A circle is the locus of all points, in a plane that is a fixed distance from a fixed point, called the center.
The fixed distance spoken of here is the radius of the circle.
The equation of a circle with its center at the origin (fig. 2-5) is
where (x,y) is a point on the circle and r is the radius (r replaces d in the standard distance formula). Then
Figure 2-5.-Circle with center at the origin.
If the center of a circle, figure 2-6, is at some point where x = h, y = k, then the distance of the point (x,y) from the center will be constant and equal to
Figure 2-6.-Circle with center at (h,k).
Equations (2.1) and (2.2) are the standard forms for the equation of a circle. Equation (2.1) is merely a special case of equation (2.2) in which h and k are equal to zero.
The equation of a circle may also be expressed in the general form:
where B, C, and D are constants.
Theorem: An equation of the second degree in which the coefficients of the x2 and y2 terms are equal and the xy term does not exist, represents a circle.
Whenever we find an equation in the form of equation (2.3), we should convert it to the form of equation (2.2) so that we have the coordinates of the center of the circle and the radius as part of the equation. This may be done as shown in the following example problems:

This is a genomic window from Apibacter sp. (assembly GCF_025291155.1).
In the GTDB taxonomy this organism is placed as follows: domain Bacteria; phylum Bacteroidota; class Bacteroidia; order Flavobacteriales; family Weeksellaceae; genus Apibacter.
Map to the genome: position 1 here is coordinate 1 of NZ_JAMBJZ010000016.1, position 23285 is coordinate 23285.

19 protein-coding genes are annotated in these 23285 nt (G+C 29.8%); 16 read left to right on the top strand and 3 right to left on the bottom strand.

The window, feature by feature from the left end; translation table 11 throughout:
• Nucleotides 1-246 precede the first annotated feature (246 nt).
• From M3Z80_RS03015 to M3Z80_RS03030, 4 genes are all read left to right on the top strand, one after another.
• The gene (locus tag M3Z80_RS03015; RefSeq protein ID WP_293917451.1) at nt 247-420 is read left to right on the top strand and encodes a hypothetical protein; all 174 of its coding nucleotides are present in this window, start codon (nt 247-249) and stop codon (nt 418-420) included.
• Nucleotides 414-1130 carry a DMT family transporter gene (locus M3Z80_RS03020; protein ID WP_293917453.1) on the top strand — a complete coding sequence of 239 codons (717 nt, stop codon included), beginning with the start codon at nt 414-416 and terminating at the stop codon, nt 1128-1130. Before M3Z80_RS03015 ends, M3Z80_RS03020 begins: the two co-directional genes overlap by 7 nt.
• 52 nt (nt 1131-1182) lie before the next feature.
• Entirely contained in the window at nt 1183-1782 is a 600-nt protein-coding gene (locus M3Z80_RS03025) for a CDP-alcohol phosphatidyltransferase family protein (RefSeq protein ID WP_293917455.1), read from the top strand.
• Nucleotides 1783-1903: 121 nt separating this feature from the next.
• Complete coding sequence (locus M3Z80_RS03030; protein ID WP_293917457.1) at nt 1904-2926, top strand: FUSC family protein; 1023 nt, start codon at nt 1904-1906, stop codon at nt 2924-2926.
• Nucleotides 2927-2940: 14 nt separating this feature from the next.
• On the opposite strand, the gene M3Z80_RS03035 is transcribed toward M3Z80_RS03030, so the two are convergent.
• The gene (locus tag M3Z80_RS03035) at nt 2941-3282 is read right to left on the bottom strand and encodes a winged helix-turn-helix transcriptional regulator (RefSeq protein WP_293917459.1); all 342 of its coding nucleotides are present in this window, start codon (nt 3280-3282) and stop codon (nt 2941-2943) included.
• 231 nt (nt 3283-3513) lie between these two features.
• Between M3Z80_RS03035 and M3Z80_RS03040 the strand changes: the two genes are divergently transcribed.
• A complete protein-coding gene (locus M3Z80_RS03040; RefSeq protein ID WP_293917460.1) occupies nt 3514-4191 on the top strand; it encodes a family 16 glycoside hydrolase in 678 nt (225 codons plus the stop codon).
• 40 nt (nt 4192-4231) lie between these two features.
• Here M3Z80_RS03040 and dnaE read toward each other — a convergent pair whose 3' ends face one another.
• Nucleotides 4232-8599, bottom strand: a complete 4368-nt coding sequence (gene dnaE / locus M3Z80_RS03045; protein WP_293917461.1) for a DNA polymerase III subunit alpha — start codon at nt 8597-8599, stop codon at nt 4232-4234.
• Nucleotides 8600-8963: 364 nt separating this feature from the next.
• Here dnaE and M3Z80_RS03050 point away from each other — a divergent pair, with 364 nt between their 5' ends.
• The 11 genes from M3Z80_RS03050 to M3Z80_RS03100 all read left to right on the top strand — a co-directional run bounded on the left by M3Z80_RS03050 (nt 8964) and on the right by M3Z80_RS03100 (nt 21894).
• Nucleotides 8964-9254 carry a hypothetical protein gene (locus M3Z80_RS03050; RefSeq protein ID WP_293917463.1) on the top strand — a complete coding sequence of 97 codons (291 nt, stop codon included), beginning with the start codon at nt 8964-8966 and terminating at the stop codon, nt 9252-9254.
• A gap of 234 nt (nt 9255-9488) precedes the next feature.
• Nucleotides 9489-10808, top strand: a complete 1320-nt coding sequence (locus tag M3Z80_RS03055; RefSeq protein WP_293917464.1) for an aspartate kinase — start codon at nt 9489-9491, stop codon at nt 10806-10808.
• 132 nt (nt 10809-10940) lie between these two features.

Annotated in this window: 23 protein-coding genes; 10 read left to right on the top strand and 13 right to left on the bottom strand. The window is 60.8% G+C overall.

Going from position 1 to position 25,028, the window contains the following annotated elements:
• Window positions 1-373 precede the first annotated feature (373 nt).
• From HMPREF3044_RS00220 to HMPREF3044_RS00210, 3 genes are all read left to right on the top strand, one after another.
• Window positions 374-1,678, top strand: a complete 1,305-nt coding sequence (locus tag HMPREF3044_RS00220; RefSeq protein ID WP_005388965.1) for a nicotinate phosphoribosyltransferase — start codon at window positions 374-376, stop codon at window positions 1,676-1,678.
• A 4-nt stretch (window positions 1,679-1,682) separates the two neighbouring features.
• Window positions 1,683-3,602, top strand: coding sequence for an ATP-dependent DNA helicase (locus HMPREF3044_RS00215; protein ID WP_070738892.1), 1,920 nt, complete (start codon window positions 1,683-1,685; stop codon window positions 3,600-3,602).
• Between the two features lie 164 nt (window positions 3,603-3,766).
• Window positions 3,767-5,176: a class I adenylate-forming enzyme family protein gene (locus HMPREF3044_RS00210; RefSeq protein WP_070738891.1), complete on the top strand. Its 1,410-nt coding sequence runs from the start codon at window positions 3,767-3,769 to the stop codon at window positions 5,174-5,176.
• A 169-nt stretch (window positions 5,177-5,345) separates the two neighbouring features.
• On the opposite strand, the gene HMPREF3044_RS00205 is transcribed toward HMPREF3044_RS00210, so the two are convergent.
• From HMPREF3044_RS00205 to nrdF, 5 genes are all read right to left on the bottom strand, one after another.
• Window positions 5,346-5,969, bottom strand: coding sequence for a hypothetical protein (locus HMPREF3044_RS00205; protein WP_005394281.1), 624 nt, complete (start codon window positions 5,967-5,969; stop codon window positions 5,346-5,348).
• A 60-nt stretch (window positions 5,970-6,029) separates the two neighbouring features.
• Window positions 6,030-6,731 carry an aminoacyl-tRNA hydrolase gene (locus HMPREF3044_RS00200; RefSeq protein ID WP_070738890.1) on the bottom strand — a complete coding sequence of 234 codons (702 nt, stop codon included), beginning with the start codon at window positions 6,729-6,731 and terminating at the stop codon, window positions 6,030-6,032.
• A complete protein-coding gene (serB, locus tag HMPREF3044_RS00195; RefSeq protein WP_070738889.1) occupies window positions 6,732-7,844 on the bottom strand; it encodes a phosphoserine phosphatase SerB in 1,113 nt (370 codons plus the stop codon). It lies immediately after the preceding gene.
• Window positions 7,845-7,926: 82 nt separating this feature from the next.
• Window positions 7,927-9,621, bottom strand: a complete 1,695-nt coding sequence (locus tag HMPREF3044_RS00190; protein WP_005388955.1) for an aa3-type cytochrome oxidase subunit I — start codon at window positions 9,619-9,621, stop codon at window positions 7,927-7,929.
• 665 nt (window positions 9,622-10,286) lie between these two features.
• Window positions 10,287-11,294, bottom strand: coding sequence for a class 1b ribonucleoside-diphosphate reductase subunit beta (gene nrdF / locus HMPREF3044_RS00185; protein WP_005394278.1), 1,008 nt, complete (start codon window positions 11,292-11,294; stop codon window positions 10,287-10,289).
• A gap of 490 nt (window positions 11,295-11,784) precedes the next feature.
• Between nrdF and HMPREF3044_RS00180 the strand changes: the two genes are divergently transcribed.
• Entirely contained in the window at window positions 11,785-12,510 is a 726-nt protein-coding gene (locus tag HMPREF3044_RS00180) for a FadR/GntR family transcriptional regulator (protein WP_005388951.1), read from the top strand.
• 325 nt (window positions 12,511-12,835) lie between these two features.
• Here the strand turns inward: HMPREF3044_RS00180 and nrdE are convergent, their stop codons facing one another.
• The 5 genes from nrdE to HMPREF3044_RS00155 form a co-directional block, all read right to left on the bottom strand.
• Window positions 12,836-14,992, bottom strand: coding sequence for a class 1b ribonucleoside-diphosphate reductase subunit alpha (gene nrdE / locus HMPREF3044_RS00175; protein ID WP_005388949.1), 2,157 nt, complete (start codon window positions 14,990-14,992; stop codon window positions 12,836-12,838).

EXAMPLE: Find the coordinates of the center and the radius of the circle described by the following equation:
SOLUTION: First rearrange the terms
and complete the square in both x and y. Completing the square is discussed in the chapter on quadratic solutions in Mathematics, Volume 1. The procedure consists basically of adding certain quantities to both sides of a second-degree equation to form the sum of two perfect squares. When both the first- and seconddegree members are known, the square of one-half the coefficient of the first-degree term is added to both sides of the equation. This will allow the quadratic equation to be factored into the sum of two perfect squares. To complete the square in x in the given equation
add the square of one-half the coefficient of x to both sides of the equation
completes the square in x. If we do the same for y,
completes the square in y.
Transpose all constant terms to the right-hand side and simplify:
The equation is now in the standard form of equation (2.2). This equation represents a circle with the center at (2,3) and with a radius equal to or 4.
EXAMPLE: Find the coordinates of the center and the radius of the circle given by the equation
SOLUTION: Rearrange and complete the square in both x and y:
Transposing all constant terms to the right-hand side and adding, results in
Reducing to the equation in standard form results in